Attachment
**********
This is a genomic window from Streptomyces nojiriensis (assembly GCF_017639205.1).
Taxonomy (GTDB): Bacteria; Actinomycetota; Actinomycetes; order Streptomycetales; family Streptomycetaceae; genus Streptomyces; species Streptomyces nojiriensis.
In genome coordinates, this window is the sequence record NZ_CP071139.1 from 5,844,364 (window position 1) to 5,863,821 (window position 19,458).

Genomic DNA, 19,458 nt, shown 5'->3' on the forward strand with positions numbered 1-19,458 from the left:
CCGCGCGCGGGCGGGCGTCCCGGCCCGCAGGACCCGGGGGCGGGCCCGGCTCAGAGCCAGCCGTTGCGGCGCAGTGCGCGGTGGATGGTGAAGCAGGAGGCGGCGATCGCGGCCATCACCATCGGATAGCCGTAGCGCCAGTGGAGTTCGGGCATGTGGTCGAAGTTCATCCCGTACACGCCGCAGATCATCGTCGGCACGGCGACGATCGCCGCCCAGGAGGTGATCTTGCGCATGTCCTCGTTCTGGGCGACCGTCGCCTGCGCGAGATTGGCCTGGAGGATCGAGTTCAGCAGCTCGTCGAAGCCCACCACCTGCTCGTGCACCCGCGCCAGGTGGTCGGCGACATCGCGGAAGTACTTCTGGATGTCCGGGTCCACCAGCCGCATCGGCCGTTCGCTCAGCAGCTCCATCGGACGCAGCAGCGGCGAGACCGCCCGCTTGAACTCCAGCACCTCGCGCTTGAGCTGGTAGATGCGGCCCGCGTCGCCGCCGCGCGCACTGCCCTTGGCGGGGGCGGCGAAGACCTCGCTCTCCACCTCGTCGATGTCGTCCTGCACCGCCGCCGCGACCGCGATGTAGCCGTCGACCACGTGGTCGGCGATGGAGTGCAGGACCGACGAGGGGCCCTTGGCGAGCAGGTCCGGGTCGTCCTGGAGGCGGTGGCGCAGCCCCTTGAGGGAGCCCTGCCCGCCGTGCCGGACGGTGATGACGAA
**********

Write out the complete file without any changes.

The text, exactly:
This is a genomic window from Streptomyces nojiriensis (assembly GCF_017639205.1).
Taxonomy (GTDB): Bacteria; Actinomycetota; Actinomycetes; order Streptomycetales; family Streptomycetaceae; genus Streptomyces; species Streptomyces nojiriensis.
In genome coordinates, this window is the sequence record NZ_CP071139.1 from 5,844,364 (window position 1) to 5,863,821 (window position 19,458).

Genomic DNA, 19,458 nt, shown 5'->3' on the forward strand with positions numbered 1-19,458 from the left:
CCGCGCGCGGGCGGGCGTCCCGGCCCGCAGGACCCGGGGGCGGGCCCGGCTCAGAGCCAGCCGTTGCGGCGCAGTGCGCGGTGGATGGTGAAGCAGGAGGCGGCGATCGCGGCCATCACCATCGGATAGCCGTAGCGCCAGTGGAGTTCGGGCATGTGGTCGAAGTTCATCCCGTACACGCCGCAGATCATCGTCGGCACGGCGACGATCGCCGCCCAGGAGGTGATCTTGCGCATGTCCTCGTTCTGGGCGACCGTCGCCTGCGCGAGATTGGCCTGGAGGATCGAGTTCAGCAGCTCGTCGAAGCCCACCACCTGCTCGTGCACCCGCGCCAGGTGGTCGGCGACATCGCGGAAGTACTTCTGGATGTCCGGGTCCACCAGCCGCATCGGCCGTTCGCTCAGCAGCTCCATCGGACGCAGCAGCGGCGAGACCGCCCGCTTGAACTCCAGCACCTCGCGCTTGAGCTGGTAGATGCGGCCCGCGTCGCCGCCGCGCGCACTGCCCTTGGCGGGGGCGGCGAAGACCTCGCTCTCCACCTCGTCGATGTCGTCCTGCACCGCCGCCGCGACCGCGATGTAGCCGTCGACCACGTGGTCGGCGATGGAGTGCAGGACCGACGAGGGGCCCTTGGCGAGCAGGTCCGGGTCGTCCTGGAGGCGGTGGCGCAGCCCCTTGAGGGAGCCCTGCCCGCCGTGCCGGACGGTGATGACGAA